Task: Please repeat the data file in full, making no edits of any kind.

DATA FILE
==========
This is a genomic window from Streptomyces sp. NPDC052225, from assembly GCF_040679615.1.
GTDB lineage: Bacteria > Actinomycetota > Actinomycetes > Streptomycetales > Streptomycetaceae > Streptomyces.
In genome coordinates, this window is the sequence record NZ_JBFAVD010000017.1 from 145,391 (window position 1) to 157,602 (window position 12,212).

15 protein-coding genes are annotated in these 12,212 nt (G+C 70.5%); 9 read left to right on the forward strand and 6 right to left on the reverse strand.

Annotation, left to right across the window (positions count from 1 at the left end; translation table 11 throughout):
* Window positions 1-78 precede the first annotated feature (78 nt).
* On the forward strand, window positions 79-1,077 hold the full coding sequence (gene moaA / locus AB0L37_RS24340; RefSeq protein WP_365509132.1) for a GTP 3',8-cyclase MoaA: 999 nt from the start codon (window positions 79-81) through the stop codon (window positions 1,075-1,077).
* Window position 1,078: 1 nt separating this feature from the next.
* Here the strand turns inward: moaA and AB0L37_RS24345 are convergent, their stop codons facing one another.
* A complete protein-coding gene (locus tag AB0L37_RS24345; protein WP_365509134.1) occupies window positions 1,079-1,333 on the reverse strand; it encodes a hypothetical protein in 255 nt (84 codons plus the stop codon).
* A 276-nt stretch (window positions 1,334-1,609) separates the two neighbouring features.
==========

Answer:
This is a genomic window from Streptomyces sp. NPDC052225, from assembly GCF_040679615.1.
GTDB lineage: Bacteria > Actinomycetota > Actinomycetes > Streptomycetales > Streptomycetaceae > Streptomyces.
In genome coordinates, this window is the sequence record NZ_JBFAVD010000017.1 from 145,391 (window position 1) to 157,602 (window position 12,212).

15 protein-coding genes are annotated in these 12,212 nt (G+C 70.5%); 9 read left to right on the forward strand and 6 right to left on the reverse strand.

Annotation, left to right across the window (positions count from 1 at the left end; translation table 11 throughout):
* Window positions 1-78 precede the first annotated feature (78 nt).
* On the forward strand, window positions 79-1,077 hold the full coding sequence (gene moaA / locus AB0L37_RS24340; RefSeq protein WP_365509132.1) for a GTP 3',8-cyclase MoaA: 999 nt from the start codon (window positions 79-81) through the stop codon (window positions 1,075-1,077).
* Window position 1,078: 1 nt separating this feature from the next.
* Here the strand turns inward: moaA and AB0L37_RS24345 are convergent, their stop codons facing one another.
* A complete protein-coding gene (locus tag AB0L37_RS24345; protein WP_365509134.1) occupies window positions 1,079-1,333 on the reverse strand; it encodes a hypothetical protein in 255 nt (84 codons plus the stop codon).
* A 276-nt stretch (window positions 1,334-1,609) separates the two neighbouring features.